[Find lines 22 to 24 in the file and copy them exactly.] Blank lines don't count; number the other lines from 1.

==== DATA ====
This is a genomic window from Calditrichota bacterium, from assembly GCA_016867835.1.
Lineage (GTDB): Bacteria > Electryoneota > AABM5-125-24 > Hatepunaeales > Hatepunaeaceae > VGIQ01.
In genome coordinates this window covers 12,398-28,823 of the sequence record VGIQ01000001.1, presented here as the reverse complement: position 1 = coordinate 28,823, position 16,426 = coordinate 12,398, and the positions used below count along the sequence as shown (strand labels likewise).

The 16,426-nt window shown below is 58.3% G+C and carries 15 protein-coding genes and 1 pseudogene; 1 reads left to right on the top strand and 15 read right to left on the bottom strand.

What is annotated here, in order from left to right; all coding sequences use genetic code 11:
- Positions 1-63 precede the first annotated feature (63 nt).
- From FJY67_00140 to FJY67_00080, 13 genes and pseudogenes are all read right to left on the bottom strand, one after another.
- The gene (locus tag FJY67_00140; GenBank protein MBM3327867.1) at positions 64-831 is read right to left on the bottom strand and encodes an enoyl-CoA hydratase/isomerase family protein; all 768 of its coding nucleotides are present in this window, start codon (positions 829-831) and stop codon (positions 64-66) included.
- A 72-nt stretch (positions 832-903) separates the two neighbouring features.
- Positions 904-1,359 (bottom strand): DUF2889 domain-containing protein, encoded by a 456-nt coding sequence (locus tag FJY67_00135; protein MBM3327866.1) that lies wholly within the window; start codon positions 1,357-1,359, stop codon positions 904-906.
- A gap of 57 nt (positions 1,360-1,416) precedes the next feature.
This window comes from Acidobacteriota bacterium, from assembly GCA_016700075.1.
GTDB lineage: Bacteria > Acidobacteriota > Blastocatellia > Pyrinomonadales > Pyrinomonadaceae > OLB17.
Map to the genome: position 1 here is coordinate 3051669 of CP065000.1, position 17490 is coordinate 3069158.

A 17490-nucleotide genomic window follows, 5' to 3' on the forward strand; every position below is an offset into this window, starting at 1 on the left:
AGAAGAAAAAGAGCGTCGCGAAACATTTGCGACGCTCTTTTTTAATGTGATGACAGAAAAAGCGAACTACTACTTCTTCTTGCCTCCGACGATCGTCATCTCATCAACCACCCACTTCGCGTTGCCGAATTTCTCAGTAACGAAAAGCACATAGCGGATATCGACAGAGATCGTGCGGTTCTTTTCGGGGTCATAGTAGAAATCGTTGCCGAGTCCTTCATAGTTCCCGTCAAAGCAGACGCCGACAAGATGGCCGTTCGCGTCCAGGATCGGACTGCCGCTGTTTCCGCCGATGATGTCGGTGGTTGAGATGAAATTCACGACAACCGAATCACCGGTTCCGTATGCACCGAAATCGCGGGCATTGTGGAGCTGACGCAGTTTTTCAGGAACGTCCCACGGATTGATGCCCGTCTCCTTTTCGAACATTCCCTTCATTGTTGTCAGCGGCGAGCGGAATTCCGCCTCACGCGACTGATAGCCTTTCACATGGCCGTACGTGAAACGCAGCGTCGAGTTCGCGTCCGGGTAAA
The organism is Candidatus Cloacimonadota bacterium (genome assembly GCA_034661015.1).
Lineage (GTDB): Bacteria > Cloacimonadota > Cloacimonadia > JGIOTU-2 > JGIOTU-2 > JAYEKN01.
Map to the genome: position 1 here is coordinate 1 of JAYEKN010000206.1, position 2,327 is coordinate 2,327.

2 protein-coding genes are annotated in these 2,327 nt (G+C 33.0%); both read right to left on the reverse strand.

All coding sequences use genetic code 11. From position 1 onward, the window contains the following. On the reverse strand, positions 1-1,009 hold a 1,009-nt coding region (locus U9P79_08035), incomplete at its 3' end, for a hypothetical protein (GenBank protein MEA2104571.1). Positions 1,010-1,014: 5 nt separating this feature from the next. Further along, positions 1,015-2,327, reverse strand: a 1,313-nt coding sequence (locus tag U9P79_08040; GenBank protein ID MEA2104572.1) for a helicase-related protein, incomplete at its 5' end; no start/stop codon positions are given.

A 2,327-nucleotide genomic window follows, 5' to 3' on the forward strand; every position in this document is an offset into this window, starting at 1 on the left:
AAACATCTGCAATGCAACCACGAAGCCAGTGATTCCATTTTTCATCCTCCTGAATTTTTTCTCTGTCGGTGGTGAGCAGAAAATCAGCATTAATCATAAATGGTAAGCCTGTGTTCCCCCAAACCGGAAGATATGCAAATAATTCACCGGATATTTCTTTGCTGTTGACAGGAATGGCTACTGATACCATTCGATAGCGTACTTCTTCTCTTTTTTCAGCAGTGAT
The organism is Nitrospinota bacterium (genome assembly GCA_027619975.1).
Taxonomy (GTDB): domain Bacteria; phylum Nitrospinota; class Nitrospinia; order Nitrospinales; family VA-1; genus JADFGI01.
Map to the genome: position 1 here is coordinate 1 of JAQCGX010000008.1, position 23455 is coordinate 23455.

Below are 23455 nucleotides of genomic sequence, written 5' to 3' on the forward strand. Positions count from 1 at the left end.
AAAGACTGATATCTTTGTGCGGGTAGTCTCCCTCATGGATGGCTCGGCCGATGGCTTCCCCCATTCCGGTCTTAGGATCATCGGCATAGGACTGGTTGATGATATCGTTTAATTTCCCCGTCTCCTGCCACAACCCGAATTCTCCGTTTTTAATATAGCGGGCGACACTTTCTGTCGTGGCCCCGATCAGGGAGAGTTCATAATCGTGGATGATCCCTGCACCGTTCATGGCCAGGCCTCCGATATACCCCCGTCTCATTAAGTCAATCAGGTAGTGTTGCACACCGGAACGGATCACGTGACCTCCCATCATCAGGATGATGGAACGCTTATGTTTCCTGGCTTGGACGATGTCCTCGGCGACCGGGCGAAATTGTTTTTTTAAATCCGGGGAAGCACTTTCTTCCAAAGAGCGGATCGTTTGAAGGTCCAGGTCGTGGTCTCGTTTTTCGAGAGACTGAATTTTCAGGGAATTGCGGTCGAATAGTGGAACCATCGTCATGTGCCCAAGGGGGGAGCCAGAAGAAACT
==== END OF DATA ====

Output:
A 2,327-nucleotide genomic window follows, 5' to 3' on the forward strand; every position in this document is an offset into this window, starting at 1 on the left:
AAACATCTGCAATGCAACCACGAAGCCAGTGATTCCATTTTTCATCCTCCTGAATTTTTTCTCTGTCGGTGGTGAGCAGAAAATCAGCATTAATCATAAATGGTAAGCCTGTGTTCCCCCAAACCGGAAGATATGCAAATAATTCACCGGATATTTCTTTGCTGTTGACAGGAATGGCTACTGATACCATTCGATAGCGTACTTCTTCTCTTTTTTCAGCAGTGAT
The organism is Nitrospinota bacterium (genome assembly GCA_027619975.1).